GSE Faculty Research
Date of this Version
Journal of Applied Developmental Psychology
We examine how incidence and accumulation of two domains of risk factors—deprivation and threat of harm—predict early childhood development, testing a framework put forth by McLaughlin and Sheridan (2016). Using the ECLSK: 11 (N = 18,200, M = 5.6 years; 48.7% female), a nationally representative sample of kindergarteners, we consider behavioral and cognitive indicators that represent different learning processes. We find partial support for the hypothesis that deprivation (but not threat) risks predict higher-order learning outcomes, with both incidence and accumulation of risk negatively predicting reading scores but mixed associations for executive function outcomes. We find support that incidence of threat (but not deprivation) risks negatively predict emotional and behavioral outcomes as hypothesized. When modeled cumulatively, however, both deprivation and threat risks predict behavioral outcomes. Finally, in line with hypothesized processes, both deprivation and threat risks negatively predict math scores, which represent pattern-learning processes. Implications for research in childhood adversity are discussed.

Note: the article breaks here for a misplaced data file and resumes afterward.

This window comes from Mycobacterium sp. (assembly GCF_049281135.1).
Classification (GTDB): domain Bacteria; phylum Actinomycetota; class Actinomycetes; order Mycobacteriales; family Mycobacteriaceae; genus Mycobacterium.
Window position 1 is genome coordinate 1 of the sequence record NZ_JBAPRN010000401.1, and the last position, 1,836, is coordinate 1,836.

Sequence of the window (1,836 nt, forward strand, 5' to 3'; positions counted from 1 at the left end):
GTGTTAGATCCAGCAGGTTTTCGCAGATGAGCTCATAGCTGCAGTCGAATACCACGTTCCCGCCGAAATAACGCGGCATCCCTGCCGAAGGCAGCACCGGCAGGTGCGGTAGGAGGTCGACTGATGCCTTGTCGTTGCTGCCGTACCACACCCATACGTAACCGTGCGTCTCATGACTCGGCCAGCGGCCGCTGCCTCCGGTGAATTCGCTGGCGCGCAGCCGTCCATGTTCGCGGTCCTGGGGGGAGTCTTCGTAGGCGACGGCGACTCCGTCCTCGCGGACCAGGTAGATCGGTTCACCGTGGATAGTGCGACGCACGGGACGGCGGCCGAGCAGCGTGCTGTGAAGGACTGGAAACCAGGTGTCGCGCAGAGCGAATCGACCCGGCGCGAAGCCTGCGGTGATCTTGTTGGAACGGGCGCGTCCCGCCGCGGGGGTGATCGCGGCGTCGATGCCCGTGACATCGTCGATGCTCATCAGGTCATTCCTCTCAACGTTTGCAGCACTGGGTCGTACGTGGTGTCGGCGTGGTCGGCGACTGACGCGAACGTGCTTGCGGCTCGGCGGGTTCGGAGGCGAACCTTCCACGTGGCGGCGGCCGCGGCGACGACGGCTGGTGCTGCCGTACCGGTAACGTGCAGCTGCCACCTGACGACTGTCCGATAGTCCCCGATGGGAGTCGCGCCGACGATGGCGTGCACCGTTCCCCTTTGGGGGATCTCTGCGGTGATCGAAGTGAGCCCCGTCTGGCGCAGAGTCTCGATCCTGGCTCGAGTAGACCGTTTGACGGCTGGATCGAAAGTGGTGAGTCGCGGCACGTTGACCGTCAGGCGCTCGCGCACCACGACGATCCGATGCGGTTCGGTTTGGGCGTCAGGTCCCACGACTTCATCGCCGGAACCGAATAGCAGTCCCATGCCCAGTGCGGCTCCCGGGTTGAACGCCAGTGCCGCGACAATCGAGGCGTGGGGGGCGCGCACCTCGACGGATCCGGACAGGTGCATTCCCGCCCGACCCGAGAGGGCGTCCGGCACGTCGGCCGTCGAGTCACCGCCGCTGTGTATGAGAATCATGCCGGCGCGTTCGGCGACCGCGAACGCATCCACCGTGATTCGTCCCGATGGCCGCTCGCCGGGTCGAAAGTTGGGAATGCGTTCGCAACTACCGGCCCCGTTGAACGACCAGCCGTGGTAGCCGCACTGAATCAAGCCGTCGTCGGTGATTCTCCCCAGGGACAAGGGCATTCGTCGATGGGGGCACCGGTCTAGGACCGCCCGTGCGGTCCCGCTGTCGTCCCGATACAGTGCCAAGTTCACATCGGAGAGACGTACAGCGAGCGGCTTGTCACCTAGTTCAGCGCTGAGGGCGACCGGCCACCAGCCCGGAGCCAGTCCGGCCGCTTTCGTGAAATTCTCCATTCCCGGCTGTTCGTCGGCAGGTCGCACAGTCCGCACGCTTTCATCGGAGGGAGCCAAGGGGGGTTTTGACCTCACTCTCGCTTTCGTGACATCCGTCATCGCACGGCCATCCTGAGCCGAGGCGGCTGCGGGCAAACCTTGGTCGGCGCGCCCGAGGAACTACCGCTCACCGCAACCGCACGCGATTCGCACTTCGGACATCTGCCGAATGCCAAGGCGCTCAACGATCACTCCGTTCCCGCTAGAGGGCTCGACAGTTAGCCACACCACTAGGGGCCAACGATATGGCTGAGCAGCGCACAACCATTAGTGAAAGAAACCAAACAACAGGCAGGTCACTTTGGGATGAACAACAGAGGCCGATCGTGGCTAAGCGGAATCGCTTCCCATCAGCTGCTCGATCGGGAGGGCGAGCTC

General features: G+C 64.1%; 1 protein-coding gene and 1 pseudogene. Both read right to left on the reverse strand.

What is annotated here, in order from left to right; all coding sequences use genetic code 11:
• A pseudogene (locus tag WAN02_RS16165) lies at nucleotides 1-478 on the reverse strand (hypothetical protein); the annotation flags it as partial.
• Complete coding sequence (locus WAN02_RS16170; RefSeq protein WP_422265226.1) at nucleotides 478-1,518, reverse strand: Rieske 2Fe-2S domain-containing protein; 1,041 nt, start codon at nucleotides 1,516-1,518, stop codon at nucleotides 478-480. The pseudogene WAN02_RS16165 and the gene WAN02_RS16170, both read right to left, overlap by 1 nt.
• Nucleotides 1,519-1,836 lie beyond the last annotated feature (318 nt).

Cumulative risk, Deprivation, Threat, Learning processes, Kindergarten
Wolf, S., & Suntheimer, N. (2019). A dimensional risk approach to assessing early adversity in a national sample. Journal of Applied Developmental Psychology, 62 270-281. http://dx.doi.org/10.1016/j.appdev.2019.03.004
Developmental Psychology Commons, Early Childhood Education Commons, Policy Design, Analysis, and Evaluation Commons, Quantitative Psychology Commons
Date Posted: 07 May 2021
This document has been peer reviewed.